Gaethe, who works closely with the students of the Gates of Prayer religious school, points out anti-Semitism can also be found in the form of bullying or passing jokes. “Kids who I tutor will tell me something happened at school and they don’t know how to handle it. If needed, the rabbis or me would come to the school, to teach about Judaism and tolerance,” says Gaethe. The JCC also emphasizes the role of education in stopping the spread of anti-Semitism. “We have a Holocaust remembrance event every year, and we actually invite kids from schools to come to that and meet some of the Holocaust survivors,” says Sucherman.
Anti-Semitism is also present in university life in New Orleans. Despite its large Jewish student population, Tulane University is not immune to acts of overt anti-Semitism. Julia Pratt, a first-year University student at the time, found herself victim of such an anti-Semitic act, when she discovered the door to her on-campus dorm room defaced with a swastika “I don’t think it was an intentional act against me, but regardless it made me feel uneasy as a Jew,” says Pratt. “I’m not sure if it is anti-Semitism, Holocaust ignorance, or both.” Regarding the University’s response to the incident, “Tulane was amazing about it and checked up on me for sixth months after the incident,” says Pratt. Emphasizing the role of education in combating ignorance, Pratt explains, “it is concerning that someone of college age does not understand the significance of drawing a swastika on a door.”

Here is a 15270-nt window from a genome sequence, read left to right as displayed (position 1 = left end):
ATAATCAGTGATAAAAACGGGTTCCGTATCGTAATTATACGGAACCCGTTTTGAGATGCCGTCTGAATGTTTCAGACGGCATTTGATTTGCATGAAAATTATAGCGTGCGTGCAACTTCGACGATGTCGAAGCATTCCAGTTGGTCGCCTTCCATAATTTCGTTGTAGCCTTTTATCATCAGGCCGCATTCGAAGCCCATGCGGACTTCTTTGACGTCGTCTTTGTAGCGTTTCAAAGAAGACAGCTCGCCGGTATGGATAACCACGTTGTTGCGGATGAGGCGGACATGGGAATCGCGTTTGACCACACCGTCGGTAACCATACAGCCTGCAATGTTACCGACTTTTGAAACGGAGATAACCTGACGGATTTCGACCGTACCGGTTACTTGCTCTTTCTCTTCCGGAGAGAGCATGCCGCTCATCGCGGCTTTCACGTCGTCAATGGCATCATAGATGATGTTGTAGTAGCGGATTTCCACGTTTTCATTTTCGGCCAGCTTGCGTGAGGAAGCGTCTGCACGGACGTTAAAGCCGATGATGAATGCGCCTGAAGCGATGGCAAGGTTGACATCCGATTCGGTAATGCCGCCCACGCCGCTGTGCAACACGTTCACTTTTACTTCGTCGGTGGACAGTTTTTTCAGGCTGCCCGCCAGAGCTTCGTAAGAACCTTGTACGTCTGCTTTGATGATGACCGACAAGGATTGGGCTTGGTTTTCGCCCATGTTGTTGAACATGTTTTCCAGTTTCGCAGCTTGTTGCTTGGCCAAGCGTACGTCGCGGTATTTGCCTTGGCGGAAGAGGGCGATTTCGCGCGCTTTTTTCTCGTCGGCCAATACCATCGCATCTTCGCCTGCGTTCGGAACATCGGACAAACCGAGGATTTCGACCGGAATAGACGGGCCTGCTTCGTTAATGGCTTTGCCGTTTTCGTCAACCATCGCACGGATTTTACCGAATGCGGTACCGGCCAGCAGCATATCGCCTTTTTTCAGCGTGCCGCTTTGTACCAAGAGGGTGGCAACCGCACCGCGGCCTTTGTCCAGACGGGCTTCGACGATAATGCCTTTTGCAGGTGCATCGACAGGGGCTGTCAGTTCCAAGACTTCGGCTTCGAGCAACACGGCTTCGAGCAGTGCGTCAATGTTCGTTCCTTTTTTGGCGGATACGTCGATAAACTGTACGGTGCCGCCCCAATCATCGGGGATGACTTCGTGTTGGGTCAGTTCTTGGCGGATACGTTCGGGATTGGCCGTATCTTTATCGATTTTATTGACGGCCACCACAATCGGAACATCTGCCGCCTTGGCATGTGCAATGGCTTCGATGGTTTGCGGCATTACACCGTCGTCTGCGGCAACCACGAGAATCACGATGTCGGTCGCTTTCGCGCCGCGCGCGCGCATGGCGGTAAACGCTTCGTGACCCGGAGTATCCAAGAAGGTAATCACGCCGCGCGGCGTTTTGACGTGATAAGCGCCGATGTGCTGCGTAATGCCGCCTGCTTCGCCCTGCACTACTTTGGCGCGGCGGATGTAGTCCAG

Sadly, acts of anti-Semitism occur in far more destructive and fatal forms than property defamation and conversational ignorance. “What we have had to respond to in recent months, even years, is security issues due to violence in Jewish community centers around the world. During the hours of our religious school we have an armed Jefferson Parish deputy on duty, as well as during shabbat services, and on high holidays sometimes two officers. This is something we were forced to do because of recent anti-Semitism,” says Gaethe. Representative of the unity of the New Orleans’ Jewish community, “a comprehensive alert network plan is being implemented, led by Jewish Federation of New Orleans, and involves all Jewish institutions and agencies. So if something does come up, we are all aware of it at the same time. Hillel, Jewish Endowment Foundation of Louisiana, Jewish Family Services, South-Central Anti-Defamation League, all the agencies,” says Sucherman.
As the proper security measures have been taken, and individuals like Gaethe and Sucherman work tirelessly to promote the Jewish New Orleans community, there is significant hope that anti-Semitism will no longer shade the Jewish identity of New Orleans with hate. “Anti-Semitism is born from ignorance and hatred. I don’t think people are born hating people,” says Gaethe. Recognizing hate is learned and not innate validates the possibility that hate can be unlearned. Even in the face of anti-Semitism the Jewish people of New Orleans continue to prosper. “New Orleans is not just a great place to live but it is a great place to be a Jew,” says Sucherman. And the future of the Jewish identity is looking bright as well. “I don’t want the pride of Judaism to be a defensive mechanism against anti-Semitism. I truly believe Judaism can be a light to the world; I hope that’s what I’m instilling in the kids,” says Gaethe.